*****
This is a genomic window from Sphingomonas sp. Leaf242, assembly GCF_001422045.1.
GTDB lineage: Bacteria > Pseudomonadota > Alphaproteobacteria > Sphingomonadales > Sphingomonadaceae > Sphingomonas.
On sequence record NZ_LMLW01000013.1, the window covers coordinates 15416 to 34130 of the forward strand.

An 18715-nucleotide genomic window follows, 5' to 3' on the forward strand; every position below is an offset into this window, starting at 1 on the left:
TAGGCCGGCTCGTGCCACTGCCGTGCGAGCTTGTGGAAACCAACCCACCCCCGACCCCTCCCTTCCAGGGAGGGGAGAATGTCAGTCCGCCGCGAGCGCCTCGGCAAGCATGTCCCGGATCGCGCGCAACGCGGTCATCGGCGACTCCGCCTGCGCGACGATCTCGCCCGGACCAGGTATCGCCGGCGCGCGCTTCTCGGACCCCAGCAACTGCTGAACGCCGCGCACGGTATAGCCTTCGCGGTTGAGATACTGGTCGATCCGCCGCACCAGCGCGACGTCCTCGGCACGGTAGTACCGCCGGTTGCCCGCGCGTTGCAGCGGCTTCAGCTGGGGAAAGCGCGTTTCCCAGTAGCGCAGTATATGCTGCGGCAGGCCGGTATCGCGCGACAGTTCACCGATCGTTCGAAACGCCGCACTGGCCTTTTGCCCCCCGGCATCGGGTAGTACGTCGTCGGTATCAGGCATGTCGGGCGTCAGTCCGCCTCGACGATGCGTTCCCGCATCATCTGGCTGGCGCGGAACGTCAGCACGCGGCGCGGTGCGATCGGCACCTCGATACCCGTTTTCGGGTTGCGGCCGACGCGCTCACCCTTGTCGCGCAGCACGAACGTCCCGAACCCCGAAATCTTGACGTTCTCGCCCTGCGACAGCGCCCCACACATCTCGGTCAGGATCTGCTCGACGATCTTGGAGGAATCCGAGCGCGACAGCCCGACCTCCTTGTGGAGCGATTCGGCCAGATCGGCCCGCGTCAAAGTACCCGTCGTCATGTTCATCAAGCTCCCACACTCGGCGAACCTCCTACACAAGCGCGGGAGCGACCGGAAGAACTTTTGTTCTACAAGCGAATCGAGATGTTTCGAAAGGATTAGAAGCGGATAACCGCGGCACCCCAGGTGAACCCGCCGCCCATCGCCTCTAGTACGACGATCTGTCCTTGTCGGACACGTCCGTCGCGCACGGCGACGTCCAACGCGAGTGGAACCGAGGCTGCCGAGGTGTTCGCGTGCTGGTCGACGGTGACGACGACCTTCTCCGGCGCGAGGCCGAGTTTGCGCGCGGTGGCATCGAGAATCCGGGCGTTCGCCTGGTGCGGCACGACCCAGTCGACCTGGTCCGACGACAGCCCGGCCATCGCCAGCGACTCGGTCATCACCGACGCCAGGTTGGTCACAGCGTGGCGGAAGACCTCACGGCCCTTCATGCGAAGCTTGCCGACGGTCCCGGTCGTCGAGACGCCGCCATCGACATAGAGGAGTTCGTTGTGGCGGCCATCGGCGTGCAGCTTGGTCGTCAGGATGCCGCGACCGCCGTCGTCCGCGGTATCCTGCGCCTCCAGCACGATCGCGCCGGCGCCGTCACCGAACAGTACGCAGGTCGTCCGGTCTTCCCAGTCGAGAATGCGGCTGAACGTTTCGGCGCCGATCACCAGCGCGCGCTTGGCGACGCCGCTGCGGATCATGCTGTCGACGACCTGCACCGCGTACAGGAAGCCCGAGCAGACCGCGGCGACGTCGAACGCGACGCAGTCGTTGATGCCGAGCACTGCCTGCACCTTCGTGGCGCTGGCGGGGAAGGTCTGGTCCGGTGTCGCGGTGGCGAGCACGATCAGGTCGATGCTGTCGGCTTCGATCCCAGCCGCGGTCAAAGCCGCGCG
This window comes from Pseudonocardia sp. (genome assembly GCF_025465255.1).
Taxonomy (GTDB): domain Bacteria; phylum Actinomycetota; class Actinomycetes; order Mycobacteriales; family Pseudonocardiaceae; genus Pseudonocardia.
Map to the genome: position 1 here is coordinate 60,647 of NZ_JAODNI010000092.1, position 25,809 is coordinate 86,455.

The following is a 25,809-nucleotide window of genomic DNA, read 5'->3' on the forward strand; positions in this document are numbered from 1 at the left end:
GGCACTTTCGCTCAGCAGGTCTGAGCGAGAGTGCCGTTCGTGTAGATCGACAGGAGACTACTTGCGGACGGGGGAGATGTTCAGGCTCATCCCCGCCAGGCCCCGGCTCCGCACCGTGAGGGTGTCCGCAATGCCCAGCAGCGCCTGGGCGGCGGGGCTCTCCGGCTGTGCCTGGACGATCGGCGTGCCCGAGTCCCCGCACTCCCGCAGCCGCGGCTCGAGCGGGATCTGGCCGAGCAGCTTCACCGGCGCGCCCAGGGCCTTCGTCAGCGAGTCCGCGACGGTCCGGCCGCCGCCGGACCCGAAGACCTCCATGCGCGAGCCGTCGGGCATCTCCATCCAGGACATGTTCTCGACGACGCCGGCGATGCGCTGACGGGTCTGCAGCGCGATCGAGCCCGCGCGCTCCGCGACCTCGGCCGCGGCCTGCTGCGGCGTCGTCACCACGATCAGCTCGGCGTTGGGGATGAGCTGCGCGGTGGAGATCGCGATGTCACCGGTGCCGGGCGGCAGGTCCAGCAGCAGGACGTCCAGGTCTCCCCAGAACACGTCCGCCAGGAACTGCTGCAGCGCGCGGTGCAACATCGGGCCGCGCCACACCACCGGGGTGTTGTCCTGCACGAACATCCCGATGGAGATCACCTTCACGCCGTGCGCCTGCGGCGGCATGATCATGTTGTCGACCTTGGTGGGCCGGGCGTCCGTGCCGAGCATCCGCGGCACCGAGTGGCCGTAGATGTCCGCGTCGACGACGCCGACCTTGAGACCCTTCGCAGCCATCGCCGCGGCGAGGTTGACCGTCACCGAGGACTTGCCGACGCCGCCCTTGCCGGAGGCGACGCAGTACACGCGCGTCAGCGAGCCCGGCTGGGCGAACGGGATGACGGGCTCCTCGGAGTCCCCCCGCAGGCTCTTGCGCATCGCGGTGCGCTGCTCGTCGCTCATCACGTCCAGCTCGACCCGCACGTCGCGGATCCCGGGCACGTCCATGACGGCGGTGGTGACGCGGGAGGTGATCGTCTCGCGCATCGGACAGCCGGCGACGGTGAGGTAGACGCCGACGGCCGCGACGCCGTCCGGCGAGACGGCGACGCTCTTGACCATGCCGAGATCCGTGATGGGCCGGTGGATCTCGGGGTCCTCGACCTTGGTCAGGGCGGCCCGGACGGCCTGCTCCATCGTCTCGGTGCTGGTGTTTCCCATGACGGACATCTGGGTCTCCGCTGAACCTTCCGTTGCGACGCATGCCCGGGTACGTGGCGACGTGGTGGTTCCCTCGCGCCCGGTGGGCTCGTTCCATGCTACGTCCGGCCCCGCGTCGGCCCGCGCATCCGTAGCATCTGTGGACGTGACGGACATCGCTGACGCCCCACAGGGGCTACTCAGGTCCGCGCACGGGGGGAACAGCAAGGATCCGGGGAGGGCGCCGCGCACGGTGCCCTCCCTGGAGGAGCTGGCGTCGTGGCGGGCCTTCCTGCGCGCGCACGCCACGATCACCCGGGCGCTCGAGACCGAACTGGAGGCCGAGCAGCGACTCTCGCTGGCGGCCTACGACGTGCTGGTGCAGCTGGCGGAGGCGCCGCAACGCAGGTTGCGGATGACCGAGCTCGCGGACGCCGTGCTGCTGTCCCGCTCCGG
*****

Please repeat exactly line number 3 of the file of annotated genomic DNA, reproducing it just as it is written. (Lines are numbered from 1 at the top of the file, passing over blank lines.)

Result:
On sequence record NZ_LMLW01000013.1, the window covers coordinates 15416 to 34130 of the forward strand.